I want to tell a story about a woman named Panny. She was just 49 years old when she was diagnosed with cancer. Because the health care isn't the best in Cambodia she went to Vietnam to find better a better hospital. In Vietnam she got some bad news and the doctors told her they didn't know what to do. She cried in her hospital room and one of the doctors gave her a bible and suggested that it could help her find peace. She opened the book but couldn't read it because it was the wrong language. The Bible laid on her chest overnight and for some reason, when she woke up she was feeling much better. She scheduled a later visit, got some painkillers and went back home with a determination to find out more about Christ. She contacted a cousin of hers who is a member of our congregation in Ta Khmao and started coming to church.  For several weeks she studied the scriptures very carefully and wanted very much to be baptized. She had a very firm belief that if she followed Christ, He could cure her cancer. The week before she was to be baptized she went back to Vietnam where they told her that there was nothing they could do and that she was going to die in a matter of months. She was crushed. 

After staying at her home for several days she decided that she needed to keep following the commandments that she had learned about with the missionaries and received baptism. She did so and invited her whole family to come with her. She dragged her husband to worship services every week for several months. Over the last few weeks her health worsened and she went in and out of a coma. Two weeks ago was fast and testimony week where members are invited to stand up and give their own personal testimonies. She wanted to get up and speak but literally could not leave her bed. She told her husband that he had to go to church and speak for her. He did. She was in a lot of pain before she went into a coma one last time and passed away.

At the funeral this last Tuesday I was moved to tears. More so than anyone I have ever known personally, Panny kept the faith until the very end. Her husband broke into sobs when he told us that one of the very last things she did was sit up and tell him that she loved him and that he had to get baptized. It was almost hard to believe.  She made me think about a talk I read recently by Elder Dennis E. Simmons called 'But If Not'. He wrote:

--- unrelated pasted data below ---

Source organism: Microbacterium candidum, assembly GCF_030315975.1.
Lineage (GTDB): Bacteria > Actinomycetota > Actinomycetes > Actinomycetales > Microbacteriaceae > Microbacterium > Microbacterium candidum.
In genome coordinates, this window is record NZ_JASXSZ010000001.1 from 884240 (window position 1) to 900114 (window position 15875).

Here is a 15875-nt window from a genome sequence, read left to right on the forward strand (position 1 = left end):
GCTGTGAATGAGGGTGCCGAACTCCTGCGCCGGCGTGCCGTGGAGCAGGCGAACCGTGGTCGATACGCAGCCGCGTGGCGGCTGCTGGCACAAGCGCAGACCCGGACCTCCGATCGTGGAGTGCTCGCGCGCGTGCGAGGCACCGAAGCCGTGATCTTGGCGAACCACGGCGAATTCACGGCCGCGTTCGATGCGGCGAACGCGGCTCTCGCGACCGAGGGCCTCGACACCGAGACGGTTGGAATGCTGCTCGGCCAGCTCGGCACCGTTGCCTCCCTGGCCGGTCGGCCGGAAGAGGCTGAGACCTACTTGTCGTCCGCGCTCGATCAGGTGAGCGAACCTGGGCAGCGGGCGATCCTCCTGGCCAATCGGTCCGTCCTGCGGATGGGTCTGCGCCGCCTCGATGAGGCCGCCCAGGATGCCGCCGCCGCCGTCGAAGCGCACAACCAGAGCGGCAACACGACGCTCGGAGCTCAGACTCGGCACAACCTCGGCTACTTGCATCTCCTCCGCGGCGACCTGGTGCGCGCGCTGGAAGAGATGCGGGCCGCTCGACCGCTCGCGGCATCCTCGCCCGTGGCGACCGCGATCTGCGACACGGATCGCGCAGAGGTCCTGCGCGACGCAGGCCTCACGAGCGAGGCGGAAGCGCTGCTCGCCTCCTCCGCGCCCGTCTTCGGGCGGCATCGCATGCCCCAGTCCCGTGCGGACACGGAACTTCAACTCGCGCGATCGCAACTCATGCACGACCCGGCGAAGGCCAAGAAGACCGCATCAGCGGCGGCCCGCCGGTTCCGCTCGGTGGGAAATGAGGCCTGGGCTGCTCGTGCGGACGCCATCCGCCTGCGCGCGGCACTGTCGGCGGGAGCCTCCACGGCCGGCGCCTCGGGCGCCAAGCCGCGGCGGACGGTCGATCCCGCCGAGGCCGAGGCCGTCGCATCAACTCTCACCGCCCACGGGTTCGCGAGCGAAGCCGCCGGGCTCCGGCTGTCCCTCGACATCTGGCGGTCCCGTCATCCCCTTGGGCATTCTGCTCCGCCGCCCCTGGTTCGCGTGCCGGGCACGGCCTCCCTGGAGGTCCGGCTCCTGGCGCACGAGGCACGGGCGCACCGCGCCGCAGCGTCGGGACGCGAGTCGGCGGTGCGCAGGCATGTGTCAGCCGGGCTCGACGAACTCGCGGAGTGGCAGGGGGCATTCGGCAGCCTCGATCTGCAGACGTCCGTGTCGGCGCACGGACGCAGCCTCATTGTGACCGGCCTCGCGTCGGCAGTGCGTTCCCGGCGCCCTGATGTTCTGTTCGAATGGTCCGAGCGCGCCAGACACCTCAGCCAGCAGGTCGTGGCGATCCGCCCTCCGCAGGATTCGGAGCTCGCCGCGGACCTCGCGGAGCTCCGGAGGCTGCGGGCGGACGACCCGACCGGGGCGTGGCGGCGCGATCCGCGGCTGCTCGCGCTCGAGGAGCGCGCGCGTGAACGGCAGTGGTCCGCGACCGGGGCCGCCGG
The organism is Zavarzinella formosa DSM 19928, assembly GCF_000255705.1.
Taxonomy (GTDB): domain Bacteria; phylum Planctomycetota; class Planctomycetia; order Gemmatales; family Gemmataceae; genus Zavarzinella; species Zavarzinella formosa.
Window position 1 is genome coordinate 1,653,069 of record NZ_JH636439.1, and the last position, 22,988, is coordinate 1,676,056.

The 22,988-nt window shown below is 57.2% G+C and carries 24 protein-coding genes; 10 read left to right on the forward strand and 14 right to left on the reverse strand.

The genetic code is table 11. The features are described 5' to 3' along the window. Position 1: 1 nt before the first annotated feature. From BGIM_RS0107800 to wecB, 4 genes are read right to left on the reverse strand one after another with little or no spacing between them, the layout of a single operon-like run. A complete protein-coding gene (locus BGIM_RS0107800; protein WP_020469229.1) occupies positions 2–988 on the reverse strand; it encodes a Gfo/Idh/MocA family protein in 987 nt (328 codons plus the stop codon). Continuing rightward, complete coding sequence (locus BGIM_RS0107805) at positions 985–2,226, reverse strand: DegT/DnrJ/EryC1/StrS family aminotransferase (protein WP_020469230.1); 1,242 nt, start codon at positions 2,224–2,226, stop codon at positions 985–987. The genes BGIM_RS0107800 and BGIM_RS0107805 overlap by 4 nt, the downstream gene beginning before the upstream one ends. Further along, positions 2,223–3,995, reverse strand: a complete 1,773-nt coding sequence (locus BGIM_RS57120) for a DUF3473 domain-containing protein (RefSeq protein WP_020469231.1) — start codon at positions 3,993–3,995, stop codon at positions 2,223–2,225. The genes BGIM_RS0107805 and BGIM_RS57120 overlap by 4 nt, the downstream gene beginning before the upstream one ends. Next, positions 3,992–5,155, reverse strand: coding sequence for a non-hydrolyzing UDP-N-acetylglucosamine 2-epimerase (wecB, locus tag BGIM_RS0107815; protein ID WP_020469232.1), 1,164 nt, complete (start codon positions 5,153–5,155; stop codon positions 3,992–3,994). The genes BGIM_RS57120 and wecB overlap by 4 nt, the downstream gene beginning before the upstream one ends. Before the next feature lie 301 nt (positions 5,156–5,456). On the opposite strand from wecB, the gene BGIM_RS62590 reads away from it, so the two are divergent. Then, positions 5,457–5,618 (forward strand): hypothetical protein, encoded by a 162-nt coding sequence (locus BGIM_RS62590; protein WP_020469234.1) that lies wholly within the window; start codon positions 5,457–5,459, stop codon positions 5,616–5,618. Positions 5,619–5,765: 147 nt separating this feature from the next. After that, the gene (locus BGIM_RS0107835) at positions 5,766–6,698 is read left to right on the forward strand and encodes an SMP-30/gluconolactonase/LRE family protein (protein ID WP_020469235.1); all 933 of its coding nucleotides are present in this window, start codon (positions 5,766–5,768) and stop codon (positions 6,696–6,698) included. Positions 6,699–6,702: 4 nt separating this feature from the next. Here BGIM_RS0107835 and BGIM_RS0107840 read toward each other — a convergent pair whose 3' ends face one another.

' Faith is not bravado, not just a wish, not just a hope. True faith is faith in the Lord Jesus Christ—confidence and trust in Jesus Christ that leads a person to follow Him. 

Centuries ago, Daniel and his young associates were suddenly thrust from security into the world—a world foreign and intimidating. When Shadrach, Meshach, and Abed-nego refused to bow down and worship a golden image set up by the king, a furious Nebuchadnezzar told them that if they would not worship as commanded, they would immediately be cast into a burning fiery furnace. “And who is that God that shall deliver you out of my hands?” 

The three young men quickly and confidently responded, “If it be so [if you cast us into the furnace], our God whom we serve is able to deliver us from the burning fiery furnace, and he will deliver us out of thine hand.” ....  then they demonstrated that they fully understood what faith is. They continued, “But if not, … we will not serve thy gods, nor worship the golden image which thou hast set up.” That is a statement of true faith. '

I really felt like Om Panny exemplified this. She probably told me over a hundred times that if she followed Christ that she would be healed of her cancer, I think she really believed that; but when she was on death bed she was going out of her way to find some way to serve the God she loved. 

' Our God will deliver us from ridicule and persecution, but if not. … Our God will deliver us from sickness and disease, but if not … . He will deliver us from loneliness, depression, or fear, but if not. … Our God will deliver us from threats, accusations, and insecurity, but if not. … He will deliver us from death or impairment of loved ones, but if not, … we will trust in the Lord.

Our God will see that we receive justice and fairness, but if not. … He will make sure that we are loved and recognized, but if not. … We will receive a perfect companion and righteous and obedient children, but if not, … we will have faith in the Lord Jesus Christ, knowing that if we do all we can do, we will, in His time and in His way, be delivered and receive all that He has. '

I believe that will bless all those who truly believe in him. I love you guys.
Elder Vore

Monday, October 6, 2014

Oct 5, 2014 Be Perfected in Him

One of the activities we run at the church here is a free English Class. The main purpose of the class is to try and find people who want to learn more about the gospel, but it's also a really great opportunity to help a lot of people who need to be able to speak English to be competitive in their job. We have been spending a considerable amount of time lately working on making our English classes more organized and conversation based but we also realized that it wasn't doing as much good as it could be doing because we simply weren't teaching very many people. So, we decided to do some advertising.

Several months ago we made signs to hold on the side of the road by the church but Elder Martinson and I felt that the signs we being underused, so we encouraged all the missionaries serving in branches that operate out of our building to go out and hold the English class signs whenever they were sitting at the church waiting for appointments. This worked really well. We had many people stop and ask for information and many more that were interested in learning more about the gospel or joining in with our worship services. However, the first week after we started this advertising push we only had 7 people come to English Class due to a Khmer holiday (we average around 55 in three classes). We decided to just laugh it off and keep trying.